The Greek play, Oedipus Rex, written by Sophocles, is clearly a tragedy. Many things can be described as a catastrophe. However, according to the definition of a tragedy by Aristotle, there are five main criteria. First, the play has to have a tragic hero, preferably of noble stature. Second, the tragic hero must have a tragic flaw. Because of that flaw, the hero falls from grace, power, or death. Third, the tragic hero will discover something and have a moment of remorse due to the fall. Finally, there must be catharsis in the minds of the audience. Oedipus clearly meets all of these five criteria, therefore, making him a classic tragic hero.
To begin with, Oedipus the King is the ruler of Thebes. He was destined to sleep with his mother and kill his father. Knowing his own fate, his parents had abandoned him when he was a baby, and he was raised in a different family. Many years later, in search of the truth about his own heritage, Oedipus brings about his own downfall. He is considered a tragic hero because he is a king whose life falls apart when he finds out his life story. Even though he is not aware of it, he fulfils the oracle’s prophecy by killing his father, Laius, and then sleeping with his mother, Jocasta. His father was just a tragic mistake, and Oedipus thought that the person he killed was just a random person harassing him. Using Oedipus as an ideal model for a tragic hero, it is obvious that he is an important and influential man who makes an error in judgment, who later suffers from the consequences of his own actions.
The main character has a tragic flaw. It is his quickness to take a position and his stubborn faithfulness despite his personal hazard. The king makes decisions publicly for all to hear, making reconsideration difficult for a proud person such as himself. Oedipus publicly announces the consequences for the person who murdered Laius before having or knowing any evidence. If he had one clue that he could have been the unwitting cause, maybe he would have acted differently. The audience watch as Oedipus Rex and the rest of the characters discover his tragic flaw, where Oedipus killed his own father and married his mother.
Oedipus Rex’s nobility deceived him as well as his reflection since it shows only his perfect, wonderful face and not his inner world, his pains, and his history. When he relies on his status, he is clearly blind, not physically but emotionally. Blinded in his actions, he does not see that the questioning would bring him only to misery. The fall from grace in the king is when Oedipus, Jocasta, and all the other characters in the story realize that Oedipus actually did murder Laius and that Jocasta is indeed his biological mother and his wife. Oedipus’s quickness to take position causes him to gouge his own eyes out and lose his power. *The moment of remorse comes at the end of the play when Oedipus discovers that he has to do something to recover from his fall from power. The chorus cannot believe that even a great man like Oedipus was brought low by destiny.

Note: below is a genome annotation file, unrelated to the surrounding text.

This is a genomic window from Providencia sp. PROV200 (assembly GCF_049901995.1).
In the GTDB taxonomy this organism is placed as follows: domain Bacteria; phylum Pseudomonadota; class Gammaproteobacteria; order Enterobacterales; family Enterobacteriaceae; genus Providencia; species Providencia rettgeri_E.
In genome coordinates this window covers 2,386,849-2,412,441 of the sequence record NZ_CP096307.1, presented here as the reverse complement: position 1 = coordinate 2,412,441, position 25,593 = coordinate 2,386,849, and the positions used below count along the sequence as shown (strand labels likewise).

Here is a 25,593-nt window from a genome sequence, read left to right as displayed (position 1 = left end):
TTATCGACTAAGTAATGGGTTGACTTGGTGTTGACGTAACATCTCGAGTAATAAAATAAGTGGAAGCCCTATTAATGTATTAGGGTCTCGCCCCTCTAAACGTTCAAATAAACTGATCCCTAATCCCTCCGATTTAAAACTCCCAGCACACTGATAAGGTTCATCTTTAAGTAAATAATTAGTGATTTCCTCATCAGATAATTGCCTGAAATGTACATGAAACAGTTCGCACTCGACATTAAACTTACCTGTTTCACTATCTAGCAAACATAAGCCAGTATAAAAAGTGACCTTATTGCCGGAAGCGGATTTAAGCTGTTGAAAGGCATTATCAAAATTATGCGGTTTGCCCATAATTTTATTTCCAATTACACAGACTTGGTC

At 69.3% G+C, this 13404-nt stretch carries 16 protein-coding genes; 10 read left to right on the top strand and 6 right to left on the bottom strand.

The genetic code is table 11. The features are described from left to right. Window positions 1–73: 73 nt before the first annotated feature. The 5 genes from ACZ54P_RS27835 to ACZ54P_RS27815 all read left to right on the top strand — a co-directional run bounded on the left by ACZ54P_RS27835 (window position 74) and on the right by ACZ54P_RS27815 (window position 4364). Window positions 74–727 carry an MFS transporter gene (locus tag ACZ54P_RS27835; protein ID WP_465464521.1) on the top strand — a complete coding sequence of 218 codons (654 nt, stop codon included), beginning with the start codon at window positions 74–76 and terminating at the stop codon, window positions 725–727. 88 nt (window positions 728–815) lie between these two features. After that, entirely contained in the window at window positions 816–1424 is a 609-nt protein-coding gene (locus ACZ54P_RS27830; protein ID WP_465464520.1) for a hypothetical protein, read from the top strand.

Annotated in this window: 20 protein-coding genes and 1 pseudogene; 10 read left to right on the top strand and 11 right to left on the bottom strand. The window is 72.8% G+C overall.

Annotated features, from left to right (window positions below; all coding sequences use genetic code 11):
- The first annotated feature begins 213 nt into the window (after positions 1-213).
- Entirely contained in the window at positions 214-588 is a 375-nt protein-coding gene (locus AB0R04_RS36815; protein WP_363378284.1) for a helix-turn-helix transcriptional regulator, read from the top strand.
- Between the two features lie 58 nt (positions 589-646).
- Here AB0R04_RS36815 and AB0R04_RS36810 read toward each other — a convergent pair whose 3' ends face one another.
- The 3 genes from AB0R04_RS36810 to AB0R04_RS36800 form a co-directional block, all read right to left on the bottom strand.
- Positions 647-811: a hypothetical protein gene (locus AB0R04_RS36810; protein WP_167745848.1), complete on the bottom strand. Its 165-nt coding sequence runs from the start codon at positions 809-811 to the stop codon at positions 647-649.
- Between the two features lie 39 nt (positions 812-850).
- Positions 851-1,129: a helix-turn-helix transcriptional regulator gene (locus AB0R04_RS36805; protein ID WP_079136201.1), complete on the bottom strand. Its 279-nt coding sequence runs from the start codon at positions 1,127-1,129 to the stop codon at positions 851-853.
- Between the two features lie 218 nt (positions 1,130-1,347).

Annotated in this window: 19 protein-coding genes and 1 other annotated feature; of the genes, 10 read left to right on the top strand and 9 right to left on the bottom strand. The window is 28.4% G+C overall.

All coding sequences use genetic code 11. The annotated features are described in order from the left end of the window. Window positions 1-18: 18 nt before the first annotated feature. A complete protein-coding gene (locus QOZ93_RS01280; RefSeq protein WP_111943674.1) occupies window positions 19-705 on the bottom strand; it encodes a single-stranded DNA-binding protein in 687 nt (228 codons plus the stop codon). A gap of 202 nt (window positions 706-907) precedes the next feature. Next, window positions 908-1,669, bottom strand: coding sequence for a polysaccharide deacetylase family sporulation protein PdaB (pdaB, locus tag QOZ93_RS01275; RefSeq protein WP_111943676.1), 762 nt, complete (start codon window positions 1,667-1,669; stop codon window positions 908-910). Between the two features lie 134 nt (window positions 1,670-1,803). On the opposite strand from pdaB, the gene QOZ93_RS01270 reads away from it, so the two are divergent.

Due to his actions, he is the cause for why Jocasta commits suicide and why no one will probably marry his daughters since they come from an incestuous marriage. The king abdicates the throne to Creon and asks him to take care of his children. Almost all of Thebes knows about the murderer of Laius, and the king had to keep his word and promises by leaving his own kingdom. The catharsis of the play comes at the same time as the remorse. The audience suddenly feels sorry for this poor man who has unknowingly killed his father and married his mother, for the people of this land who have been suffering from an awful curse because of it, and for the unfortunate Jocasta who was basically an innocent bystander in the whole confusing situation. In these five ways, the play Oedipus Rex classifies as a tragedy. Sophocles portrays the protagonist as a good-natured person who has bad judgment and is frail. Oedipus makes a few fatal decisions and is condemned to profound suffering because of his actions. But, in the end, he learns a lesson about life and how there is more to it than just a person’s fate.